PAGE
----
CIO turnover, is it time for CIO 2.0? – Plus the 7 Gov Stories

On GovLoop Insights’ DorobekINSIDER:

  • Government and industry associations are undergoing major changes and shifts right to keep pace with government transformations. One of those groups is the Professional Services Council. They are moving their focus towards services rather than hardware. We get insights from President Stan Soloway.

You can find all of our programs online: and GovLoop Insights at

But up front: CIO turnover – is it time for CIO 2.0?

Is it time for government CIOs: The next generation? In some ways it is happening.

We told you yesterday about the departure of Robert Carey, the Defense Department’s widely respected principal deputy chief information officer. (Read the note to his staff on GovLoop’s DorobekINSIDER.)

But Carey is not the only one. In fact, he is only the latest in what feels like something of a parade:

This certainly isn’t a flood and we all acknowledge a certain amount of ebb and flow. That being said, we also know that there are many CIOs that will be leaving in the coming months as the presidential transition starts to loom. (Yes — it isn’t that far away.)

Yet it also feels as if there is a certain transition going on… maybe even a changing of generations.

It has been 18 years since the Clinger-Cohen Act created agency chief information officers. Yet nearly two decades later, there is still debate about the role, whether IT has a ‘seat at the table,’ and even if CIOs should have authority for agency IT spending, sometimes called the power of the purse.

Interestingly, these discussions go on in the private sector too. Earlier this week, Andrew Horne, the managing director at Corporate Executive Board, wrote an oped for The Wall Street Journal that could have been written for the public sector:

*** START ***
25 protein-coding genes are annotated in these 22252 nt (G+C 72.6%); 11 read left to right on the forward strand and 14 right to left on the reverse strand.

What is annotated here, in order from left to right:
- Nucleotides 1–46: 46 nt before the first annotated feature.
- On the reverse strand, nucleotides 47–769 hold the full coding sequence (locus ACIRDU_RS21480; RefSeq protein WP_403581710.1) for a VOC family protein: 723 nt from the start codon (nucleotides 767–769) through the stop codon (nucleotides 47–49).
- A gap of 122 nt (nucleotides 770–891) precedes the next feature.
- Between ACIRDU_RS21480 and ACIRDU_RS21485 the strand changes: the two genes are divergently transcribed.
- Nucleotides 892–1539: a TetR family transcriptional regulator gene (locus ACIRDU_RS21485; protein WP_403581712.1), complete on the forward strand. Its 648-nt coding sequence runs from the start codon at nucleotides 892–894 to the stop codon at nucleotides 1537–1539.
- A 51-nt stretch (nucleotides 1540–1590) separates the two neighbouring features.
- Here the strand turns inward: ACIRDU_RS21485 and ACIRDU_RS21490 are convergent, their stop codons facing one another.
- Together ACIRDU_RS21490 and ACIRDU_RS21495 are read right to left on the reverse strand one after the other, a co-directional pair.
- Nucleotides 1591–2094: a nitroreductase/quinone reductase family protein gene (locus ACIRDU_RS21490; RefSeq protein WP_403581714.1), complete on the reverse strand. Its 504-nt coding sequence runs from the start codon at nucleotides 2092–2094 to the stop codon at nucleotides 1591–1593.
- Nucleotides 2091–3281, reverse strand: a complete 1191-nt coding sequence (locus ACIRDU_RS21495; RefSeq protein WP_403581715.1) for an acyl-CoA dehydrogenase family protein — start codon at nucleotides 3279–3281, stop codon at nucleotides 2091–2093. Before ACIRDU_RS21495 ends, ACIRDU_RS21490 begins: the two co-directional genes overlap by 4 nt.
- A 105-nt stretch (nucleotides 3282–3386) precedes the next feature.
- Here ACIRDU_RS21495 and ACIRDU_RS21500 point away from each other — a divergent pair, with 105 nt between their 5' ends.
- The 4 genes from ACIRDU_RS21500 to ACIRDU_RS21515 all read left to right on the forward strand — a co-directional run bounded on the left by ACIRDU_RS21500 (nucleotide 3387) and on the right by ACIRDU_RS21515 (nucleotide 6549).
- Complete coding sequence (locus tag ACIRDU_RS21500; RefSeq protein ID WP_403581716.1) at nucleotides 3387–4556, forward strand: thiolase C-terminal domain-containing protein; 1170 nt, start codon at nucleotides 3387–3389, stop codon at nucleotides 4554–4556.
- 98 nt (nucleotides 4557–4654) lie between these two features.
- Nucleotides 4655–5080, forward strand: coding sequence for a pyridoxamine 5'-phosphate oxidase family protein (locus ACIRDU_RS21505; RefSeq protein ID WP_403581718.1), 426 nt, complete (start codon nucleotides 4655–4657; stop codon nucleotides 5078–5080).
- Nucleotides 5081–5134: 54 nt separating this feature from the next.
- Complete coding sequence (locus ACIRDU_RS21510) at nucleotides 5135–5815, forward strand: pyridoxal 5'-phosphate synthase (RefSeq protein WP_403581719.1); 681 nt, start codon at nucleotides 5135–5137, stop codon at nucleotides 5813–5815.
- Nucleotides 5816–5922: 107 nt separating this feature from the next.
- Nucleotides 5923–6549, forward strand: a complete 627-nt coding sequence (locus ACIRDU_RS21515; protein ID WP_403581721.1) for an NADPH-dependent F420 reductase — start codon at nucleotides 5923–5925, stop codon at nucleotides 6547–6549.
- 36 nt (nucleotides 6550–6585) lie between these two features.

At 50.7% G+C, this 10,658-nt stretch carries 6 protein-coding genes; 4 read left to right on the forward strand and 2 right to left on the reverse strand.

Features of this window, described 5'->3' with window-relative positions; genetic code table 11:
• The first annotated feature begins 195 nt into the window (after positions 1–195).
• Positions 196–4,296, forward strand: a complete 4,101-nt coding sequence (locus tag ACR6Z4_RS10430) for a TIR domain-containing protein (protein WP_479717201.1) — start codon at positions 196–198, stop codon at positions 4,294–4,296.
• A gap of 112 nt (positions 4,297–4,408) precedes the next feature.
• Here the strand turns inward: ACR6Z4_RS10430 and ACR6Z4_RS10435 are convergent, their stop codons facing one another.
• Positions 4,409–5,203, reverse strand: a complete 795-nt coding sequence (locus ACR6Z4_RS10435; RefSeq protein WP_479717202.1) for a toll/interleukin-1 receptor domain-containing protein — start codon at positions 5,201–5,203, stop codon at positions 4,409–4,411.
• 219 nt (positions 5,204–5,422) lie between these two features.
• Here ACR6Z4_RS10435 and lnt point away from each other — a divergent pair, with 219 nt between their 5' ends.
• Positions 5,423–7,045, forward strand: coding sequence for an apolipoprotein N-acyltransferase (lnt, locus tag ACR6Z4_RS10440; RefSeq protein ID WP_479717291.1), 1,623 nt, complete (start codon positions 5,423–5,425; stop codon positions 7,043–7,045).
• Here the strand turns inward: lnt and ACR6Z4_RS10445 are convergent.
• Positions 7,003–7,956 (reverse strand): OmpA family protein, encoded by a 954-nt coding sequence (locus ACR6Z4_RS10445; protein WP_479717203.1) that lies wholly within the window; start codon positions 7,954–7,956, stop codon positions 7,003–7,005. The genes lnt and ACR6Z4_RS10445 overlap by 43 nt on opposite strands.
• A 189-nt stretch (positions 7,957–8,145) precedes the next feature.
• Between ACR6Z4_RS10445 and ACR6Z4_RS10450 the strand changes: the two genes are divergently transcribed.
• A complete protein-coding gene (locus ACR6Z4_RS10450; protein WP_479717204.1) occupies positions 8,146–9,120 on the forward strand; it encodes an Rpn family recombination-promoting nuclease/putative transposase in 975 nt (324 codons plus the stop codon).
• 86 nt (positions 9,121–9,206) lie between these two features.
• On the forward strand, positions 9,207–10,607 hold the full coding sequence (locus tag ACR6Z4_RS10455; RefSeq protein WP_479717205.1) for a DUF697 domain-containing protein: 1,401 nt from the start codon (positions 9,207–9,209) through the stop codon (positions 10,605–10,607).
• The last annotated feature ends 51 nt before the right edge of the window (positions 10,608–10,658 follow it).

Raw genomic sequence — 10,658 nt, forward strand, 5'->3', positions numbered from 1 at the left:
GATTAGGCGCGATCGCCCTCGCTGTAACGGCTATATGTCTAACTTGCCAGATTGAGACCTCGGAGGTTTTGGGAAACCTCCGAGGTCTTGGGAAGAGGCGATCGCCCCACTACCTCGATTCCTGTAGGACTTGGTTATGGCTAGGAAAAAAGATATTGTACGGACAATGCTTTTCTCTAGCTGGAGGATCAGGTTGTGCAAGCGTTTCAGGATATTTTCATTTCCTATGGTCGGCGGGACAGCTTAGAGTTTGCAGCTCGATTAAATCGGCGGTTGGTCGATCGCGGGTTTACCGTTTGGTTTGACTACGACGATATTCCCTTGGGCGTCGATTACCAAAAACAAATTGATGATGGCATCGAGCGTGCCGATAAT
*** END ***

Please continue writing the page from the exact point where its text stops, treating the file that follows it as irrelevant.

Bringing Business-Led IT Out of the Shadows: How CIOs can tap business-led IT spending. Business leaders and frontline employees are best placed to identify the technology that meets their needs. Horne shows four areas where progressive CIOs can support business-led IT spending while increasing their own impact and their companies’ success at obtaining full value from technology investments. But to address these interests, “CIOs will need staff with strong communications, negotiation, and teaching skills, who don’t shy away from challenging their counterparts outside IT,” he said.

To that end, I will be moderating a discussion on Thursday, April 17 at the Association of Federal Information Resource Managers (AFFIRM) where we will be discussing the changing role of CIO with Karen Evans, the former federal CIO, Dave Wennergren, formerly with DOD now with CACI, Szykmam, and others.

The SEVEN stories that impact your life

  1. FedNewsRadio: Cuts to military pay and benefits can’t wait, Pentagon tells Congress – “Pentagon leaders say the reductions to military personnel spending they are proposing as part of the fiscal 2015 budget weren’t easy decisions, but Congress needs to okay them this year, or the overall military budget picture will get far gloomier over the next five years.”

  2. Washington Post: Secret Service incident in Netherlands was on heels of car wreck during Obama’s Miami trip – “As the U.S. Secret Service arrived in the Netherlands last weekend for a presidential trip, managers were already on high alert to avoid any further em­barrassing incidents involving agents. The agency’s director had admonished supervisors after two counter-sniper officers suspected of drinking were involved in a March 7 car accident during a presidential visit to Miami, according to several people with knowledge of the incident. The driver passed a field sobriety test and was not arrested.”